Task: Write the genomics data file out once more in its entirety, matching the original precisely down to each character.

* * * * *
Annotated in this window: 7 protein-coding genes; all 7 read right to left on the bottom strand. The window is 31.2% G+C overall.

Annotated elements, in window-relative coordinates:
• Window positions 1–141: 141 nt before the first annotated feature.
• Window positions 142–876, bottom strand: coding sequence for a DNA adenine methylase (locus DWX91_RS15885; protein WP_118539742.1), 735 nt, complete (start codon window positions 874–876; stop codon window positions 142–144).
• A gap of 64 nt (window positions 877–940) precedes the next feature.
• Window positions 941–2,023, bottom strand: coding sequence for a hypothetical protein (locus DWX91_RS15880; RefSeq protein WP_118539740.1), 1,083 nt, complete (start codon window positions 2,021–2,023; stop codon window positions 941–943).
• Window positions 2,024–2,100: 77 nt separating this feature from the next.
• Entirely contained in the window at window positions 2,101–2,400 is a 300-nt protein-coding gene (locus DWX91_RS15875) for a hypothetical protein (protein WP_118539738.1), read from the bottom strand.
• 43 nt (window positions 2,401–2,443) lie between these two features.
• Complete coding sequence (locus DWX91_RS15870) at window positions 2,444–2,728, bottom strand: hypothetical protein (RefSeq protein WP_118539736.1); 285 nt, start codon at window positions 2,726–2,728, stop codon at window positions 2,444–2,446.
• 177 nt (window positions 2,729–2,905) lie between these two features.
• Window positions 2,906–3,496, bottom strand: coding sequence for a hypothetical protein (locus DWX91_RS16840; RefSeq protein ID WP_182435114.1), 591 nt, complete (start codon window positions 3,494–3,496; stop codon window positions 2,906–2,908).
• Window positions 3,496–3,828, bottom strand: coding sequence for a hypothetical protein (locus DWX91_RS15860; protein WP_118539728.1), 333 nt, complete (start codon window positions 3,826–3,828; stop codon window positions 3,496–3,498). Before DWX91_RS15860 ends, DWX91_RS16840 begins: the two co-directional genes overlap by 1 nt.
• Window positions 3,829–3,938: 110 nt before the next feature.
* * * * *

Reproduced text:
Annotated in this window: 7 protein-coding genes; all 7 read right to left on the bottom strand. The window is 31.2% G+C overall.

Annotated elements, in window-relative coordinates:
• Window positions 1–141: 141 nt before the first annotated feature.
• Window positions 142–876, bottom strand: coding sequence for a DNA adenine methylase (locus DWX91_RS15885; protein WP_118539742.1), 735 nt, complete (start codon window positions 874–876; stop codon window positions 142–144).
• A gap of 64 nt (window positions 877–940) precedes the next feature.
• Window positions 941–2,023, bottom strand: coding sequence for a hypothetical protein (locus DWX91_RS15880; RefSeq protein WP_118539740.1), 1,083 nt, complete (start codon window positions 2,021–2,023; stop codon window positions 941–943).
• Window positions 2,024–2,100: 77 nt separating this feature from the next.
• Entirely contained in the window at window positions 2,101–2,400 is a 300-nt protein-coding gene (locus DWX91_RS15875) for a hypothetical protein (protein WP_118539738.1), read from the bottom strand.
• 43 nt (window positions 2,401–2,443) lie between these two features.
• Complete coding sequence (locus DWX91_RS15870) at window positions 2,444–2,728, bottom strand: hypothetical protein (RefSeq protein WP_118539736.1); 285 nt, start codon at window positions 2,726–2,728, stop codon at window positions 2,444–2,446.
• 177 nt (window positions 2,729–2,905) lie between these two features.
• Window positions 2,906–3,496, bottom strand: coding sequence for a hypothetical protein (locus DWX91_RS16840; RefSeq protein ID WP_182435114.1), 591 nt, complete (start codon window positions 3,494–3,496; stop codon window positions 2,906–2,908).
• Window positions 3,496–3,828, bottom strand: coding sequence for a hypothetical protein (locus DWX91_RS15860; protein WP_118539728.1), 333 nt, complete (start codon window positions 3,826–3,828; stop codon window positions 3,496–3,498). Before DWX91_RS15860 ends, DWX91_RS16840 begins: the two co-directional genes overlap by 1 nt.
• Window positions 3,829–3,938: 110 nt before the next feature.